I now know that the colonists that landed on Plymouth Rock in 1620 did not call any event in their first years a “Thanksgiving.” The first “Day of Thanksgiving” – as proclaimed by Governor John Winthrop of the Massachusetts Bay colony – came 17 years after the Plymouth landing. The proclamation focused on giving thanks for the return of the colony's men who had traveled to what is now Mystic, Connecticut where they had gone to participate in the massacre of over 700 Pequot men, women and children. The roots of the American Thanksgiving holiday are a celebration of the massacre of hundreds of Native people – which grew into a general celebration of genocide. For example, a Proclamation of Thanksgiving in 1676 thanks god that the "heathen natives" had been almost entirely wiped out in Massachusetts and nearby.

We know about the history of slaughter and deportation, and the trail of tears, the forced relocation of some 60,000 Native people to areas West of the Mississippi.

We’ve heard about the deliberate planting of small pox in blankets given to indigenous people – an early use of biological warfare, disguised as cooperative trade.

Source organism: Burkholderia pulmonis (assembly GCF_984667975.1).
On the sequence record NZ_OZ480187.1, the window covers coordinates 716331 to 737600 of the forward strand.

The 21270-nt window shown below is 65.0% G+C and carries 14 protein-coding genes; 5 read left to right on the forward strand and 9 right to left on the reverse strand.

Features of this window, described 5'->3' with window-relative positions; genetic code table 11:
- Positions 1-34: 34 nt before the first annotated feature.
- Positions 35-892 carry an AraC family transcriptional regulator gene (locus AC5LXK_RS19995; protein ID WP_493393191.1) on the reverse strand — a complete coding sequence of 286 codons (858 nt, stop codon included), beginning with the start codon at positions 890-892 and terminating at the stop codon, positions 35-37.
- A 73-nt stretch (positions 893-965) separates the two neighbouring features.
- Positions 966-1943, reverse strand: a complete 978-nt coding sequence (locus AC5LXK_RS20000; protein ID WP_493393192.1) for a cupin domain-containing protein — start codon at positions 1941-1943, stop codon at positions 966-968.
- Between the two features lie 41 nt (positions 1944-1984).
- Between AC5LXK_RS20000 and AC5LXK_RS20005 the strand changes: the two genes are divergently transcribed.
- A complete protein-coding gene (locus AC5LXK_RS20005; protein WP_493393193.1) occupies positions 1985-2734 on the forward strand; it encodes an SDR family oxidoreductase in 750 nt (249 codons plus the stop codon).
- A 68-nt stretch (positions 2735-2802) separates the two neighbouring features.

We’ve learned about the trail of broken treaties: that 374 treaties between the US and Native nations were ratified, and numerous others – treated as binding on the Natives – were never ratified – and that the US promptly ignored many of them as soon as they found it convenient to do so.

You might not know about the more recent history. You might not know about the Indian termination policy the US pursued for 20 years after World War II. It was a campaign from the mid-40s to mid-60s to try to assimilate Native Americans – get them off the reservation, abandon traditional lives and “begin to live as Americans.” The idea gained support from a 1943 report finding that living conditions on reservations were very poor and that the Bureau of Indian Affairs was grossly mismanaged. So getting rid of reservations was seen as a way to improve the lives of people mired in reservation poverty. Federal tribal recognition was withdrawn from over 100 native nations – most of which have since been reinstated. When we recall that the 50s were a time when Jim Crow was in full swing, schools and lunch counters were segregated, and inter-racial marriage was outlawed in 30 states, then we see that what was at issue wasn’t really assimilation into all the privileges of whiteness.